Giftias – Androids, made by SAI Corp, that look, act, and feel like humans complete with real personalities, emotions and memories – have a lifespan of 81920 hours. Giftias have become such a part of human society that they are everywhere: they are peoples’ friends, hired help, and even surrogate parents in some circumstances. Once their roughly 9 and a third years are done, they don’t die… they begin to deteriorate, losing their memories, their personalities, and their restraint. In other words, they go crazy, becoming violent and dangerous.
SAI’s Terminal Services department has the unpleasant task of retrieving these Giftias before that happens and erasing their memories so they can be upgraded for later use. They have to convince the owner to give their consent, and they always do the memory erasure in front of them – afterall, these androids have very personal information contained within those memories. Our protagonist, Tsukasa, is a new employee at SAI Terminal Service No. 1. He is assigned the Giftia Isla as his partner and, naturally, he swiftly develops strong feelings for her.
What he doesn’t know is that Isla only has around 2 months left before she, herself, will need to be retrieved…
Around The Water Cooler
Plastic Memories boasts a rather large cast for a 12 episode show, with ten side characters – the entire staff of Terminal Service No. 1 – all receiving near-equal attention. Of course, the show focuses most of its attention on its protagonists Tsukasa and Isla and the relationship building between them.
I say the cast is large, but that isn’t a bad thing, as the characters all have very prominent roles in the story and some of them are really well written characters. Isla’s former partner Kazuki and Tsukasa’s tsundere neighbor Michiru are probably my favourites, as they have the most emotional impact on the story. Kazuki, you see, is extremely protective of Isla but tries not to let Isla see it… while Michiru is a romantic at heart and is enamored of the romance growing between Isla and Tsukasa, but her tsundere side won’t let her just be happy for them in public.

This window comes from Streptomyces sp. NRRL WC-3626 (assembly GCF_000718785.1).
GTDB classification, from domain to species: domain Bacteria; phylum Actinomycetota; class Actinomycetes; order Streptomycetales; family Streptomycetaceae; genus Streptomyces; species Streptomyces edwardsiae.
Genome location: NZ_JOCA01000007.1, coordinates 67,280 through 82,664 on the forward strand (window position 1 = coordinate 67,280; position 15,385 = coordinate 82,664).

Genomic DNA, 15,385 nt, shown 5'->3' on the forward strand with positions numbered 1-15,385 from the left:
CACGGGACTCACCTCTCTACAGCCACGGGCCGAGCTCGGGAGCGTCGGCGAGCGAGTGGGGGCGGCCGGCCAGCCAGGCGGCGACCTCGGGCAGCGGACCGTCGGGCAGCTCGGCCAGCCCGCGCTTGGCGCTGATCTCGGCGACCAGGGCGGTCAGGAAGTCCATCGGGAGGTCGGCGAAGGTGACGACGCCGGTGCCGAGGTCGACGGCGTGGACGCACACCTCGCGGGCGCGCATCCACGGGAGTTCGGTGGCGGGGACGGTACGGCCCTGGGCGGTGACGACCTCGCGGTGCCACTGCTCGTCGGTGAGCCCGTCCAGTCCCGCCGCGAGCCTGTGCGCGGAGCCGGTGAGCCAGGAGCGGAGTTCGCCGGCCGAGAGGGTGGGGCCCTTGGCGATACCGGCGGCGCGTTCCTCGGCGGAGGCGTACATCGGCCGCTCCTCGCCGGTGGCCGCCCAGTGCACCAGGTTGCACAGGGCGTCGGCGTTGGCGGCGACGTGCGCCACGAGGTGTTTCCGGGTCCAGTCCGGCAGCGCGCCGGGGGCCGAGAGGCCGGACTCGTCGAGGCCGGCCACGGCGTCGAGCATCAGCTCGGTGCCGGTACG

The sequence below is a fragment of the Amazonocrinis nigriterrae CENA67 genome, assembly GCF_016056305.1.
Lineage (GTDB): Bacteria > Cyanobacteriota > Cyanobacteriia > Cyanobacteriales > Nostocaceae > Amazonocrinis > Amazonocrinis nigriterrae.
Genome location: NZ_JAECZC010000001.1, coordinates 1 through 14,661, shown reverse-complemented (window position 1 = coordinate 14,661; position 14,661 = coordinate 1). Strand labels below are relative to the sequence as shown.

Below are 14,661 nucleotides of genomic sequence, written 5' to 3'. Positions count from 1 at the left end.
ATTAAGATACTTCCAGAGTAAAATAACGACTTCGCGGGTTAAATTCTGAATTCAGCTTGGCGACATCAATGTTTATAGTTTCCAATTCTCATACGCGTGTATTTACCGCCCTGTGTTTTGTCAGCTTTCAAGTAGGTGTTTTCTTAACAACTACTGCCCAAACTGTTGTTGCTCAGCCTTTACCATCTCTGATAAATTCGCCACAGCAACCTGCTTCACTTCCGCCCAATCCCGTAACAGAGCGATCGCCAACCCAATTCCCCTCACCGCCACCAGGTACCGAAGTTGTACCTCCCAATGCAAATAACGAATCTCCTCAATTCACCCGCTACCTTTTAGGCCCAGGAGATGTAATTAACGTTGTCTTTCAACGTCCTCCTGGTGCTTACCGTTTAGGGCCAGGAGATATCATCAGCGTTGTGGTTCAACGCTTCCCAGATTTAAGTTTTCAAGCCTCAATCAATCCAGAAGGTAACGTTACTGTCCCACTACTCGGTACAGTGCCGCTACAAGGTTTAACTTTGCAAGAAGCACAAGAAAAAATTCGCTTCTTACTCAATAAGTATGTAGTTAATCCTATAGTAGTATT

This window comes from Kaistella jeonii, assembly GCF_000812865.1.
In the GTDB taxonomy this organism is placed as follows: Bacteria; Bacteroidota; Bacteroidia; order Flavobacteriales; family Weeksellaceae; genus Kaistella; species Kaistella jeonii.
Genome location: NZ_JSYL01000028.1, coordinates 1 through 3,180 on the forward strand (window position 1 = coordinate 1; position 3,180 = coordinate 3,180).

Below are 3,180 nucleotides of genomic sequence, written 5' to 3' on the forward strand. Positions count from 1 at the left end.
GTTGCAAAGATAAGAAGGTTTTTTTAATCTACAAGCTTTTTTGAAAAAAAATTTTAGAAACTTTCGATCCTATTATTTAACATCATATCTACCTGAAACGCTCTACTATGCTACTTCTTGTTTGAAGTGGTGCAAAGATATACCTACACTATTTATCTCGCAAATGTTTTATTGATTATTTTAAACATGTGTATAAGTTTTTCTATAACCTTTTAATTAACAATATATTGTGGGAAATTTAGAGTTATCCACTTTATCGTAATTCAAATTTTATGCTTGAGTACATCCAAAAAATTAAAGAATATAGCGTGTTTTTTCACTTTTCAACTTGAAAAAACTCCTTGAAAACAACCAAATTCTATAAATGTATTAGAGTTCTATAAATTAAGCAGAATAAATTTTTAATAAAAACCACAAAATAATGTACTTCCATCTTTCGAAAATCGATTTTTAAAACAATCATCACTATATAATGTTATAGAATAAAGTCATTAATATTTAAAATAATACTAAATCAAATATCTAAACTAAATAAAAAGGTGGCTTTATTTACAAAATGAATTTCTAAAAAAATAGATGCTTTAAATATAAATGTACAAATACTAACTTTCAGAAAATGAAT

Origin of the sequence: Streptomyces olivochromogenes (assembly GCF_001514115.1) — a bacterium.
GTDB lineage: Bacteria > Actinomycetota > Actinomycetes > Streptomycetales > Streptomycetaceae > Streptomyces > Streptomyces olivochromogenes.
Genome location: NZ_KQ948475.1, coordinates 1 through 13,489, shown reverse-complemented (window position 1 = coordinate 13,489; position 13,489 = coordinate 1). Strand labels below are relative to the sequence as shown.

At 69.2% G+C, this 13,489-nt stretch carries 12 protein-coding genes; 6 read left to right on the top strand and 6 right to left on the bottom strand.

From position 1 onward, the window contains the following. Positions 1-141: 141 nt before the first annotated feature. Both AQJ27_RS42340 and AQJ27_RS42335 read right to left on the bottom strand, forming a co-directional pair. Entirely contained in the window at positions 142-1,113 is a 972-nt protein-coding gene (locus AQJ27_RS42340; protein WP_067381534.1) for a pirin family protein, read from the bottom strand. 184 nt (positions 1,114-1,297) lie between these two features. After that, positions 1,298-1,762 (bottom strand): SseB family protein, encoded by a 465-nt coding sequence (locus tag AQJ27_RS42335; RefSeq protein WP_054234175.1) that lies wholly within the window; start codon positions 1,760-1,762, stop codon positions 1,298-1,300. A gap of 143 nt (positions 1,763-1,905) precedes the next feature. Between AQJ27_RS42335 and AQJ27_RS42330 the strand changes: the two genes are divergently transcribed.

What makes the show work is that the office is a part of the office romance. When you have two awkward characters like Tsukasa and Isla, the push has to be external… and the characters around them are often catalysts for events. And the other characters are constantly cheering them on, in their own little ways. It makes the show that much more adorable and sweet to watch.
Ripping Apart Memories
I expected this show to have a tragic tone to it. The first episode sets you up for tears. Isla describes their job as ‘ripping apart memories’, after all. But the show is actually more focused on the hopeful side of everything. It’s an impressive feat to take such a potentially depressing subject and make a show that feels positive.
But, that doesn’t mean there won’t be sadness. You will cry at times. You will be expecting it, you’ll prepare for it, and you’ll still cry. And the ending will be exactly what you expect it to be… and even still, it’ll catch you off-guard. No amount of preparation is sufficient. Even writing this, I’m struggling to not tear up remembering it, honestly.
But all the while, even when you’re bawling, you’ll still have a hopeful smile on your face. Because they never let matters feel depressing. Even during – no, especially during the saddest moments they never let it feel too heavy. They add these little touches of happiness to matters… humour to bring hope, final good memories to bring closure. Whatever it takes. And it works wonderfully.
Sparkling and Shining
There isn’t anything particularly unique about this show’s visuals. But it takes a variety of simple elements and makes something truly beautiful to watch. When watching Plastic Memories, you’ll be introduced to a wide variety of mundane scenes… scenes that are somehow charming and beautiful despite that, or possibly even due to that. It’s not distinct, but it makes the everyday look special.
Part of this is due to the show’s absolutely stellar use of music. The opening and closing are so beautiful they alone will probably bring tears to your eyes after watching this… especially since they’re used in the show as more than merely boundaries to close off the show. One of the show’s most incredible moments, for example, features the show’s opening playing subtly in the background and it helps to tie the show together in a fantastic way. But, it’s not just those two songs… the show’s ambience is stellar and it also has a couple of good insert pieces that work well.
After the first episode, I was expecting to like the show… but not this much. I was expecting it to be another tragic show that I’d enjoy watching when I wanted to give my eyes a good rinse. What I got was not that at all(well, except the crying part, that was definitely there)… it was a show with some of the most amazing hopeful overtones. The show has such a great message and it was such a pleasant surprise, despite being so predictable.